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For addicts and alcoholics, New Year’s resolutions are easy to make but difficult to keep

new-years-resolutions-recovery-blog

About this time every year, panic starts to set in for those who have a problem with alcohol and drugs.

The problem isn't the cause of the panic. The problem has been identified and acknowledged. The panic stems from the decision that, come Jan. 1, the problem will end because the abuse of alcohol or drugs will end.

If only it were that easy.

For loved ones and family members who are dubious about the New Year's resolutions of alcoholics and drug addicts, I can assure you of this — their resolutions are sincere. They truly want to stop (well ... most of them, anyway), and most will do everything they can to do so.

But unless they're willing to dig a little deeper and address the reasons they get high or drink in the first place, it's doubtful they'll remain steadfast in those resolutions. I speak from personal experience.

The first flaw in their plan is thinking that drinking (or not drinking) and getting high (or not getting high) is a matter of willpower. Assert enough of it, many people still believe, and the using and drinking can be conquered. If it were that easy — if alcoholics and addicts could simply put down the dope and the booze and walk away without a second thought — then there wouldn't be a need for treatment centers or 12-Step meetings, and our jails and prisons would have a lot more room.

The fact is, alcoholism and addiction are diseases — recognized by every medical group from the World Health Organization to the American Medical Association. There are biological changes that take place in the brains of addicts and alcoholics, changes that mimic the same needs for food and water. An addict believes, truly believes, that he needs drugs for his very survival; tests have repeatedly shown that in an experimental setting, rats will choose to dose themselves with cocaine over food until they starve to death.

So, physiologically, it's a lot more difficult than simply putting down the drugs or alcohol and declaring, "No more." Is it impossible? No. But I was never able to just walk away, and neither could so many others in recovery whom I know.

On top of the physical addiction, there are psychological and emotional considerations to take into account. When it comes down to it, I enjoyed getting high because it changed the way that I felt. I didn't like to "feel" any sort of emotional pain, so I got high to numb it or forget about it or cover it up. When I was feeling good, I got high to feel even better. In other words, I used drugs to change the way that I felt— and I did it for so long that it became a sort of psychic crutch. Whenever the drugs wore off and reality set in, I couldn't deal with it. I felt like I needed heroin or Oxycontin to keep from falling apart mentally as well as physically.

Finally, there's the spiritual aspect of addiction, a vicious, self-perpetuating cycle that gets deeper and deeper the longer an addict or alcoholic goes without getting help. Recovery has taught me that we're all inter-connected as human beings, that there's a duty and responsibility we have to ourselves, one another and society as a whole to be decent, responsible and productive people. It's not New Age or cultish; it's basic common sense and decency, the kind we're all raised to appreciate and respect.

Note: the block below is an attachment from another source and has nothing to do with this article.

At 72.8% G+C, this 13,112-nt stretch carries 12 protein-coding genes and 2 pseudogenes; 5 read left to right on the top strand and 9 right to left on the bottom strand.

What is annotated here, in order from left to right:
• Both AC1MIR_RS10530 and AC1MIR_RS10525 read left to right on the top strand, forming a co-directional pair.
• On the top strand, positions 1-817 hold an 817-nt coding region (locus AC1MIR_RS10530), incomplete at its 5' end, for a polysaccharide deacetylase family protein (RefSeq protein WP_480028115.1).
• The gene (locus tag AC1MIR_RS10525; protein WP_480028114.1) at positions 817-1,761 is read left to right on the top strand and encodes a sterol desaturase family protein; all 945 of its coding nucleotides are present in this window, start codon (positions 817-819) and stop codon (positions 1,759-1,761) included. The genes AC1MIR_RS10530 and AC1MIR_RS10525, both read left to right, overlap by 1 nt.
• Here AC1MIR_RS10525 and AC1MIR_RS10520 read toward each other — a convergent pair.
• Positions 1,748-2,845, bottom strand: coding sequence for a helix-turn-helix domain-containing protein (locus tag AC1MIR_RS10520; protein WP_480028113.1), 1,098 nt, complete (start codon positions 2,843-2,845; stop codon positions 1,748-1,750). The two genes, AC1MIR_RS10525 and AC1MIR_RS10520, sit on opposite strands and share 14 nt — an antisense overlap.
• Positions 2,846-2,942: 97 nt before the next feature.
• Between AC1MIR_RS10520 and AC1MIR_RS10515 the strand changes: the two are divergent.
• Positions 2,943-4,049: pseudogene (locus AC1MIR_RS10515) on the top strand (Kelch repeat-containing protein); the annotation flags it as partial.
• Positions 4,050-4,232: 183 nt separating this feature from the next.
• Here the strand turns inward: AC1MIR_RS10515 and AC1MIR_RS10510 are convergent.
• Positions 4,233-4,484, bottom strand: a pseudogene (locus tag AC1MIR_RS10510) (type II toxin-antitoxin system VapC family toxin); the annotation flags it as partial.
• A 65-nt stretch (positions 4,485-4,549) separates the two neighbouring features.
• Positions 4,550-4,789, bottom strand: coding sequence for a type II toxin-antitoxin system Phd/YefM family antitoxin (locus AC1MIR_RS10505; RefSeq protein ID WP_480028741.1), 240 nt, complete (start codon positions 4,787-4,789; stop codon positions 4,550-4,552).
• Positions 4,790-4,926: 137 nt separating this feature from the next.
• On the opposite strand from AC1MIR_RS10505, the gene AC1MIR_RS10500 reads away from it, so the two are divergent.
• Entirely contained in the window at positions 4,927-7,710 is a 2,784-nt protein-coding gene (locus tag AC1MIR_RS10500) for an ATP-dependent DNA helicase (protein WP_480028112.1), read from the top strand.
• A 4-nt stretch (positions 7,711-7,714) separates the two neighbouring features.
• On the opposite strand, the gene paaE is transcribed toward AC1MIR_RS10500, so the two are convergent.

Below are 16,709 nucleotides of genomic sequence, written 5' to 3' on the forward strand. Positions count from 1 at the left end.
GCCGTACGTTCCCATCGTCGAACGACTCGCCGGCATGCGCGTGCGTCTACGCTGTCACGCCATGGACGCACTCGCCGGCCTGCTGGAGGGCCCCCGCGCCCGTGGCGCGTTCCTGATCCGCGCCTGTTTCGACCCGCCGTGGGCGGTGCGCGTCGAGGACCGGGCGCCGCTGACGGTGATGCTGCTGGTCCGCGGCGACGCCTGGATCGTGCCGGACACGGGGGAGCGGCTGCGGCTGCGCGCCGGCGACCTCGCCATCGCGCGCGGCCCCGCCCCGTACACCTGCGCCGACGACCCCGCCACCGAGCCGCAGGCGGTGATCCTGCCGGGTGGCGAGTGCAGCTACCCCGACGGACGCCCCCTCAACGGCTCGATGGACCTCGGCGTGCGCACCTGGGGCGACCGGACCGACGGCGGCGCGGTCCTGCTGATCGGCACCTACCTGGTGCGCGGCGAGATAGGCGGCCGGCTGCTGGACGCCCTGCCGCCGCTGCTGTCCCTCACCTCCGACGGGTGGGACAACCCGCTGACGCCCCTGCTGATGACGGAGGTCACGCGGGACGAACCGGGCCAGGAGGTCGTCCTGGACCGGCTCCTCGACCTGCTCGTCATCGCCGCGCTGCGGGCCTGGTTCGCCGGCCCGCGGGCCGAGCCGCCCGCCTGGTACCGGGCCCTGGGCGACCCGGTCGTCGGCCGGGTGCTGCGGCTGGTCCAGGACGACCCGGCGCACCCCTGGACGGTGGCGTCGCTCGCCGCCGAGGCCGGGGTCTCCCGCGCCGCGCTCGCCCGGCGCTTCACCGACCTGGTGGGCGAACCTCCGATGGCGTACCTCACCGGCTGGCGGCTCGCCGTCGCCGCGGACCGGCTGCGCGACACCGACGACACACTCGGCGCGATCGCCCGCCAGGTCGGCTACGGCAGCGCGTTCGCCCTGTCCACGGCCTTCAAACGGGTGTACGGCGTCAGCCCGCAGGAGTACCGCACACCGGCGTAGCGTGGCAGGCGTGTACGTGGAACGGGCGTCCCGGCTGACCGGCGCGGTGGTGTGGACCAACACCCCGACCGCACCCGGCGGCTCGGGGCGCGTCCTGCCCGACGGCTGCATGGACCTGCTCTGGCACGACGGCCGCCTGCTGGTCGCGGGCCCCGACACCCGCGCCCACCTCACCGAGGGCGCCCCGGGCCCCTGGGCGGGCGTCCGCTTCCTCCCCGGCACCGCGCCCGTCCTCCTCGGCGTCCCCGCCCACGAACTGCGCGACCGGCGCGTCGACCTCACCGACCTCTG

Addiction begins by destroying our self-esteem and self-worth. If we can't respect ourselves, how can we respect other people? And the more drugs we do ... the deeper into our addiction that we spiral ... the more harm we do to others, and society, to keep our addiction active. We rob and steal and con and manipulate and lie and cheat to get drugs ... we get high ... we sober up and remember what we've done and are consumed by guilt, so to keep from feeling that guilt we do whatever it takes to get more drugs ... and the cycle repeats itself.

As you can see, addiction is more than just a "bad habit" that we can set aside with the simple changing of a calendar page. My addiction didn't care if it was Jan. 1 or June 13 ... I had to get high and keep getting high until I was ready to get help.

And that's the thing — if an addict or alcoholic truly wants to get better ... if they sincerely want to change their ways and do something different with their lives ... then perhaps they should ask themselves: What are they willing to do? If the answer is "anything," and if they're serious about following through, then they don't have to do it alone.

There are legions of recovering addicts and alcoholics around the world who have been staying clean and sober for days and months and years. We come together in various programs — 12-Step and otherwise — to offer one another support and to do right by ourselves and our new way of life. And we cherish every new member that walks in the door.

If someone in your life is struggling with addiction or alcoholism and vows to stop on Jan. 1, tell them that they don't have to struggle. They don't have to panic because they feel they won't be able to cope without alcohol or drugs. They don't have to do it alone, because they're not alone. There are others of us who will help — who want to help — if they're just willing to reach out a hand.

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